Love doesn’t always come around

Breanna Roen, Staff Writer

Cancer sucks.

The entire world has unanimously agreed upon that, but to Greg Gaines, he doesn’t realize how big the issue of cancer will slowly engulf his every thought and action. Cancer consumes more than just the body, it consumes words, emotions and all positivity. Greg has never experienced this, but he’s ready for the biggest challenge of his life.

“Me and Earl and the Dying Girl” shows us the life of the not-so-romantic Greg Gaines just attempting to get through the inevitable tragedy of high school. Gaine’s main focus is attempting to remain completely under the radar and not obtain any friends or enemies.

Yes, Greg’s had his share of girlfriends and crushes who have sadly broken his non-romantic heart. One of these not-so-lucky girls is Rachel Kushner. Greg and Rachel met in Hebrew school, and the only reason he attempted to woo over Rachel was to win over another girl’s heart.

We can clearly see none of that worked out, and now Greg has no love life. Fast-forward to senior year when he is still maintaining his low level profile and returns home to his mom wanting to inform him of some bad news: Rachel Kushner has acute myelogenous leukemia.

Greg’s mom is now forcing him to do the most awkward thing any senior boy could dream of: spending time with his not-so-ex-girlfriend. At first Rachel isn’t too accepting of the fact that Greg wants to come over after not having communicated in what felt like eons.

Eventually Greg comes over and slowly regains friendship with Rachel. Greg’s best friend Earl who is his polar opposite, also tags along with these adventures to hang out with Rachel. These three end up bonding over home movies directed, produced and acted by Earl and Greg.

What they don’t know is how these movies will affect their friendship, trust and emotions.

This book wasn’t at all what I thought it would be. I was expecting  “Fault in Our Stars” type reading material. No matter how stereotypical it is, the romance genre is a guilty pleasure of mine. I definitely was expecting Greg and Rachel to fall in love. It was the perfect story to make it happen but once again, that would be “Fault in Our Stars” 2.0.

There was no love story, no wholehearted miracles; only- not-so-romantic ending. This book is much bigger than what it has made out to be.

I believe many people criticize the book because it is not the love story we wanted and honestly, it’s a very nice change of pace.

Jesse Andrews is so vastly similar to an author I have been talking about throughout this whole article, the one and only prince of sappy love novels, John Green.

The king is Nicholas Sparks but I’m not even going to elaborate on him right now. The common characters between these two authors is astonishingly similar, two boys and a girl with cancer.

In Green’s book the main masculine role of Augustus Waters has cancer. In Andrew’s book the main masculine character Greg sees himself as a cancer to society. Also “Fault in Our Stars” is a love story, but as it is clearly stated over and over throughout, “Me and Earl and the Dying Girl”  is not that. Kirkus Reviews even states on the front cover of the book, “Though the novel begs… comparisons to John Green’s “The Fault in Our Stars,” it stands on it’s own inventiveness, humor, and heart.”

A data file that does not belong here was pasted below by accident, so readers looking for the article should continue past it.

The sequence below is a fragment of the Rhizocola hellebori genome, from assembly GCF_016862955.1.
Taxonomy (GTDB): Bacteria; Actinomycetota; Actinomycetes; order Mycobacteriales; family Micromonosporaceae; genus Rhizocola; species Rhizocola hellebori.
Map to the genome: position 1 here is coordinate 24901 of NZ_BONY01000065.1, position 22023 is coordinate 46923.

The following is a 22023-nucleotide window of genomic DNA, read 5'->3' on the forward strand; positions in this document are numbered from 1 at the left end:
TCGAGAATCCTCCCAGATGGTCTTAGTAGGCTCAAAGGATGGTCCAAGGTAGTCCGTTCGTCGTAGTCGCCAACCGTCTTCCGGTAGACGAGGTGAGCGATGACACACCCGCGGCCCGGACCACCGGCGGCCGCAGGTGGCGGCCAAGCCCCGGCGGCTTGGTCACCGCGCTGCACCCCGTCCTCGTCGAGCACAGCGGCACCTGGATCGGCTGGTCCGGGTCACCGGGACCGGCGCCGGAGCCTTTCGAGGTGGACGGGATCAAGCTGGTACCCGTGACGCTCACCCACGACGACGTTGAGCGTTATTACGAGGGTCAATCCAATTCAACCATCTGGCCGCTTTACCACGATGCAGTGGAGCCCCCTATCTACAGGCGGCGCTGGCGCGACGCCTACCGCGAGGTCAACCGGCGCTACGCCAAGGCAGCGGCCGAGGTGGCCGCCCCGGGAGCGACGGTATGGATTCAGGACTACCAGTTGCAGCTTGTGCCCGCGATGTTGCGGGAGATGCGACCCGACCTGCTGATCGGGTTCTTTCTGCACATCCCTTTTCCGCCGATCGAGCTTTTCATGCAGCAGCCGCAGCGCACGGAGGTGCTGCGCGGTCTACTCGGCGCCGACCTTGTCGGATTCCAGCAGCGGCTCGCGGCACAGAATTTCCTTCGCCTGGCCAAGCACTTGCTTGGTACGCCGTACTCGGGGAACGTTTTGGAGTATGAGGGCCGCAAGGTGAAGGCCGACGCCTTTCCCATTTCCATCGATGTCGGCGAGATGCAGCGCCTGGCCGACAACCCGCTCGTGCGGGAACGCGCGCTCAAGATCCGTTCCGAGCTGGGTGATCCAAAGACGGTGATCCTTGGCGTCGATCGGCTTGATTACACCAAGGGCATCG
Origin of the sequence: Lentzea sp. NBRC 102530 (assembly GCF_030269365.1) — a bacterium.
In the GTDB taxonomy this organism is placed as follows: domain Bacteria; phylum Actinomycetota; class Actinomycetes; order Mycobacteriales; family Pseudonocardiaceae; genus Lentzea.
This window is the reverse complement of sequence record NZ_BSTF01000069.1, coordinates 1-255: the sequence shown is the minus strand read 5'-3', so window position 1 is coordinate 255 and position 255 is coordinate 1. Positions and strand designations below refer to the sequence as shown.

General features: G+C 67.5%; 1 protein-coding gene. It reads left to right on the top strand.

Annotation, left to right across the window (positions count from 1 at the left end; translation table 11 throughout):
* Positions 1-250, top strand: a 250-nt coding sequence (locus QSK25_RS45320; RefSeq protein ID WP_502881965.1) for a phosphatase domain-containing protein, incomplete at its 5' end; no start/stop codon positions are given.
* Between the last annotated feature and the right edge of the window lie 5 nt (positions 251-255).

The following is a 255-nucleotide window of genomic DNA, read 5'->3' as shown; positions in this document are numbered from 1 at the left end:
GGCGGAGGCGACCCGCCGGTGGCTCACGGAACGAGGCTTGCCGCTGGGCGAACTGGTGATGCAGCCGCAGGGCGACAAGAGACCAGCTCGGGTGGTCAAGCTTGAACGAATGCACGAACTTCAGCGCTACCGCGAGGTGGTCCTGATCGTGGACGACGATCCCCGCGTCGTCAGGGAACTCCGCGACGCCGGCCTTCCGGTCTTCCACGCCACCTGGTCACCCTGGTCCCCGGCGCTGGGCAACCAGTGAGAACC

These authors go hand in hand, so if you are interested in checking out this book you may also want to take a peek at the works of John Green.

This movie has been around since 2015, and has attracted many critics and fans alike. After watching the movie, I am on the fence on whether  I like it or not.

I’m someone who really appreciates when a movie resembles a book to it’s fullest potential. In the book, each chapter has a name, like millions of other books spanning across all genres. In the movie, they show the names of the chapters on screen as they are happening which I thought was pretty intriguing and led me to enjoy the movie from this aspect.

It brought back the feeling of reading the book. Another thing that captured my interest was how nostalgic the book and movie felt to me. Both written and cinematic versions are set in the current era, but there are small devices here and there that feel nostalgic. Greg watches classic movies, visits old record and book stores and for the movies they produce, they use Greg’s dad’s old crank video camera. I also appreciate that Greg essentially narrates his thoughts about all of his friends and what he thinks about all of their actions and emotions.

There were also some points I wasn’t quite a fan of. There is a point in time where Rachel tells Greg she is quitting treatments; in the book he is a little discouraged but not to the point of breaking down from sadness. In the movie he actually becomes annoyed and yells at Rachel.

Greg is upset Rachel no longer has the will to live and he begins to elicit emotions we’ve never seen from him. There is also some minor errors from the book to the movie such as certain characteristics about characters and their quirks, that were missed in the movie.

Overall, the move did a pretty good job emulating the book. As stereotypical as it is, I preferred the book because of its seriousness and the lack of love between the main characters in it. We are so adapted to the idea of love and loss stories that it was a nice change of pace; this story incorporates cancer and no love between the two main characters. “Me and Earl and the dying girl” definitely holds a special place in my heart.

Cancer sucks, cancer doesn’t care about love.

Breanna Roen is a opinion writer for  The Dakota Student. She can be reached at [email protected]